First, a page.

2009/07/25

Too big to fail (and I'm angry about it)

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The Airbus A400M project is a disaster in my opinion (I favoured the much more promising An-70 from the beginning).

Several air forces concluded a fixed price contract with Airbus to develop a medium military transport aircraft at a fixed price, date and performance (payload/range).

Airbus is over price by billions (€), behind schedule by at least four years and doesn't seem to be able to meet the payload/range requirement. Especially the schedule problems got only worse since they admitted to be in trouble months ago.


A) They promised too much.

B) They kept their best engineers out of the project and withdrew more good ones to fix their troublesome civilian A380 and A350 projects.

C) They don't get an appropriate sanction.

Airbus already missed milestones weeks ago, but got a delay till end of July. Now it's official; our secretaries of defence stick with the project, it will be four years late, be likely be more expensive and no-one seems to expect that the original performance expectations will be met.

By the way; the whole project rests on demands for airlift for political overseas adventures - it's incredibly cost-inefficient for real defence.

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This begs the question; did the consolidation of the Western (and indeed-world-wide) arms industry on the systems integrator level hurt us? Are these companies like EADS (Airbus), MBDA, General Dynamics, BAe Systems, Eurocopter too big to fail?

They certainly looks too big to fail to me. Their projects either don't get canceled even if they suck or they get alternative contracts real quick.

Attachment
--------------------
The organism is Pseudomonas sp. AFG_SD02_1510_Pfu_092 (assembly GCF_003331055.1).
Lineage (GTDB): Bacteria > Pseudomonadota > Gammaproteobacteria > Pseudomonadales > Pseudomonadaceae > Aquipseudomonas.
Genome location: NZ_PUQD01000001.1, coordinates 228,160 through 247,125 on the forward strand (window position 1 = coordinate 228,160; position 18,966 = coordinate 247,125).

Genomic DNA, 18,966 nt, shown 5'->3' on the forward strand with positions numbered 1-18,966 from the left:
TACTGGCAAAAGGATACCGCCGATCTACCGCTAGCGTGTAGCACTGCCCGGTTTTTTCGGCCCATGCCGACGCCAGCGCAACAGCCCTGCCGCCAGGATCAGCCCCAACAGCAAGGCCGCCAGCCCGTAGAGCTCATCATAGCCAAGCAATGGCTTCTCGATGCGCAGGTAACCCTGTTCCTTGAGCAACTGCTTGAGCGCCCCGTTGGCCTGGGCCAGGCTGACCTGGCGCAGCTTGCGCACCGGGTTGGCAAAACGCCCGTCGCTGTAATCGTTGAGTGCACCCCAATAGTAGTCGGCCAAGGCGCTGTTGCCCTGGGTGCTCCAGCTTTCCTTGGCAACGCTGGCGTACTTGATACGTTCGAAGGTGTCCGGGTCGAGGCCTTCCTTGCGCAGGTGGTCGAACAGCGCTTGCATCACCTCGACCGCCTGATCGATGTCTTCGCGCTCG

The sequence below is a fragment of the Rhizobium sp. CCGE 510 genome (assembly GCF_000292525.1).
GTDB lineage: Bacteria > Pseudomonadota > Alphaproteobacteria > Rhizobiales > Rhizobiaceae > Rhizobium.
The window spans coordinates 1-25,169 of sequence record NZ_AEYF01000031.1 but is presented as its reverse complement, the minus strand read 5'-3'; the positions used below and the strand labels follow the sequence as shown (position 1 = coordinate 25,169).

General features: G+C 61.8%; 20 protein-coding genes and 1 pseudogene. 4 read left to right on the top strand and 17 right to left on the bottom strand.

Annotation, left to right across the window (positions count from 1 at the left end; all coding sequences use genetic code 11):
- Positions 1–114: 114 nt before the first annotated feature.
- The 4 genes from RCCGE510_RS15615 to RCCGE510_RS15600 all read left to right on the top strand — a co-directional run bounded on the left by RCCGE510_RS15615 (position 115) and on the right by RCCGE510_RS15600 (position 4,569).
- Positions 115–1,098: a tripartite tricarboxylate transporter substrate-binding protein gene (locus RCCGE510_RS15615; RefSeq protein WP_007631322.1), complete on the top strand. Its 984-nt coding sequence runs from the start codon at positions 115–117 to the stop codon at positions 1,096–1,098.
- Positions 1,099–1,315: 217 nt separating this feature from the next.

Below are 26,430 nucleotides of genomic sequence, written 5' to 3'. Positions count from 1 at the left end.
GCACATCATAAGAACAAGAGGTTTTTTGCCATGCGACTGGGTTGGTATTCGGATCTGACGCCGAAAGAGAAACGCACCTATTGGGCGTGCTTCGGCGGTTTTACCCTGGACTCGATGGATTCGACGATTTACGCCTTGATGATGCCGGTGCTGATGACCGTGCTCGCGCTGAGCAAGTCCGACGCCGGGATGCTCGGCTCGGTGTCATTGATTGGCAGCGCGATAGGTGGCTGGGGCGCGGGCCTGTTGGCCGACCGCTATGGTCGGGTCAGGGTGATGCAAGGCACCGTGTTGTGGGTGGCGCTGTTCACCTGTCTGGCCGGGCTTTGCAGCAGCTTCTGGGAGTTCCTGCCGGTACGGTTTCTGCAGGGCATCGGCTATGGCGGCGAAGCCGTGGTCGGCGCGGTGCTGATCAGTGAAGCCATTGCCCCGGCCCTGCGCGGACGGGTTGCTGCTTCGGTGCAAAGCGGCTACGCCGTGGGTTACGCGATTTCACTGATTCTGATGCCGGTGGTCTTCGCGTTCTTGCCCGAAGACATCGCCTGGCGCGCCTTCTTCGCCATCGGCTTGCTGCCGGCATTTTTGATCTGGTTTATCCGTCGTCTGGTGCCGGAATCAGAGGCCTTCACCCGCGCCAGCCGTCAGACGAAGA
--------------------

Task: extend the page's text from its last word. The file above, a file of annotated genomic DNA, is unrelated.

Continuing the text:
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The A400M case shows another problem as well: Lack of spine.

It was a great opportunity to punish Airbus badly enough to prohibit such failure (overly optimistic promises, low resource priority) in the future.
The tool of fixed cost and performance contracts would have been fearsome to suppliers, but would most likely have been very effective.

It's ruined now. They blinked to save Airbus from multi-billion losses (inflicting the same losses on the taxpayer instead!) in order to save the competitiveness of Airbus with airliners.

In worst case Airbus would have had to attract additional equity capital. The politicians saved the riches of Airbus' current shareholders, not Airbus itself! They did so with taxpayer money!

The damage to the taxpayer is huge; it's in the billions of € for the German taxpayers alone.

About Airbus current shareholders: It's 100% EADS, which again has shareholders, of course. The stock price for EADS shares rose by 1.4% at the day of the news about the A400M renegotiation. Many traders apparently already expected that the politicians would care more about the shareholders than the taxpayers.

As of 3 July 2007 41.63% of EADS stock is publicly traded on six European stock exchanges, while the remaining 58.37% is owned by a "Contractural Partnership". The latter is owned by SOGEADE (27.38%), Daimler AG (22.41%), SEPI (5.46%) and Dubai Holding (3.12%). SOGEADE is owned by the French State and Lagardère, while SEPI is a Spanish state holding company. France also owns 0.06% of publicly traded stock.

I want to see all responsible politicians (and all bureaucrats who advised to do this) sacked. "Lack of spine" is a VERY friendly interpretation of their actions.

Sven Ortmann
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1 comment:

  1. I felt the same about the F-22!
    especially the fact Lockheed Martin kept outright lying about its capabilities!

    ReplyDelete

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